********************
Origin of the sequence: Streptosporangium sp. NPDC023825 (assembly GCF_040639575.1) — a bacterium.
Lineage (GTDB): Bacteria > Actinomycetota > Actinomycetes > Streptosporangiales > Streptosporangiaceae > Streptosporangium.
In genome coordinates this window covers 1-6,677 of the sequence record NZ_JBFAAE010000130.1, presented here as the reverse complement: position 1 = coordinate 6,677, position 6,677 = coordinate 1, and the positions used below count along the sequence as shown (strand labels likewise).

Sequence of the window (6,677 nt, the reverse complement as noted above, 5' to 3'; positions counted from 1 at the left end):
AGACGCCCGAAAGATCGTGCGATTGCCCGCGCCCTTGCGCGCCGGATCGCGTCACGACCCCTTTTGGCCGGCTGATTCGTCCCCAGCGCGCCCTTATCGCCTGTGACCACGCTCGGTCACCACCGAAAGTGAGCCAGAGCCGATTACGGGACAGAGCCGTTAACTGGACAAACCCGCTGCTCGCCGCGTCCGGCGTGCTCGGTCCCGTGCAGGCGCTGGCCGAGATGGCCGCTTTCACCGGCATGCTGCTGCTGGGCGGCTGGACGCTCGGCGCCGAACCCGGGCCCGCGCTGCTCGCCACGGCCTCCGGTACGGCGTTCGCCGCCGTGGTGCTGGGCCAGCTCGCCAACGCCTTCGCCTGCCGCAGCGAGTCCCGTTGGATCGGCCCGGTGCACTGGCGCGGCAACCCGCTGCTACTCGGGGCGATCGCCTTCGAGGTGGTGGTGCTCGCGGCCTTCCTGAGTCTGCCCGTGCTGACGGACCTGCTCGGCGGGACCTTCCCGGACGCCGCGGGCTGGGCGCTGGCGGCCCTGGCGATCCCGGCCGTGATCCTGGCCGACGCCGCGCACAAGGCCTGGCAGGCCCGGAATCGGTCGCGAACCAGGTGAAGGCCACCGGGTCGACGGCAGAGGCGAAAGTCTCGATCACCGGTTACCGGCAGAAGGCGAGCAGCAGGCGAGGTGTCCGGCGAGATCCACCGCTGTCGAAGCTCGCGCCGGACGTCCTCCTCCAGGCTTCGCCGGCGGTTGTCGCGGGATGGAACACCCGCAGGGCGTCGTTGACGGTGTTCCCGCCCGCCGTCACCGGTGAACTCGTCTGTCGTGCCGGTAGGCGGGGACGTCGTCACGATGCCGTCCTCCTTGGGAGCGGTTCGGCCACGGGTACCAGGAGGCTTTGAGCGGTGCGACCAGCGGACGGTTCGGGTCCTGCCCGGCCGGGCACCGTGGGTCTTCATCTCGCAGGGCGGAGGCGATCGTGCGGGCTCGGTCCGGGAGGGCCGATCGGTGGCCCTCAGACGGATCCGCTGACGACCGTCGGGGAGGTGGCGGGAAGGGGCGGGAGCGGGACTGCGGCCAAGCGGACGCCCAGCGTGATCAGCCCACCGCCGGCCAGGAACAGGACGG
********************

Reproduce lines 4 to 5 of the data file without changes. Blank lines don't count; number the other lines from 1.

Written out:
Sequence of the window (6,677 nt, the reverse complement as noted above, 5' to 3'; positions counted from 1 at the left end):
AGACGCCCGAAAGATCGTGCGATTGCCCGCGCCCTTGCGCGCCGGATCGCGTCACGACCCCTTTTGGCCGGCTGATTCGTCCCCAGCGCGCCCTTATCGCCTGTGACCACGCTCGGTCACCACCGAAAGTGAGCCAGAGCCGATTACGGGACAGAGCCGTTAACTGGACAAACCCGCTGCTCGCCGCGTCCGGCGTGCTCGGTCCCGTGCAGGCGCTGGCCGAGATGGCCGCTTTCACCGGCATGCTGCTGCTGGGCGGCTGGACGCTCGGCGCCGAACCCGGGCCCGCGCTGCTCGCCACGGCCTCCGGTACGGCGTTCGCCGCCGTGGTGCTGGGCCAGCTCGCCAACGCCTTCGCCTGCCGCAGCGAGTCCCGTTGGATCGGCCCGGTGCACTGGCGCGGCAACCCGCTGCTACTCGGGGCGATCGCCTTCGAGGTGGTGGTGCTCGCGGCCTTCCTGAGTCTGCCCGTGCTGACGGACCTGCTCGGCGGGACCTTCCCGGACGCCGCGGGCTGGGCGCTGGCGGCCCTGGCGATCCCGGCCGTGATCCTGGCCGACGCCGCGCACAAGGCCTGGCAGGCCCGGAATCGGTCGCGAACCAGGTGAAGGCCACCGGGTCGACGGCAGAGGCGAAAGTCTCGATCACCGGTTACCGGCAGAAGGCGAGCAGCAGGCGAGGTGTCCGGCGAGATCCACCGCTGTCGAAGCTCGCGCCGGACGTCCTCCTCCAGGCTTCGCCGGCGGTTGTCGCGGGATGGAACACCCGCAGGGCGTCGTTGACGGTGTTCCCGCCCGCCGTCACCGGTGAACTCGTCTGTCGTGCCGGTAGGCGGGGACGTCGTCACGATGCCGTCCTCCTTGGGAGCGGTTCGGCCACGGGTACCAGGAGGCTTTGAGCGGTGCGACCAGCGGACGGTTCGGGTCCTGCCCGGCCGGGCACCGTGGGTCTTCATCTCGCAGGGCGGAGGCGATCGTGCGGGCTCGGTCCGGGAGGGCCGATCGGTGGCCCTCAGACGGATCCGCTGACGACCGTCGGGGAGGTGGCGGGAAGGGGCGGGAGCGGGACTGCGGCCAAGCGGACGCCCAGCGTGATCAGCCCACCGCCGGCCAGGAACAGGACGG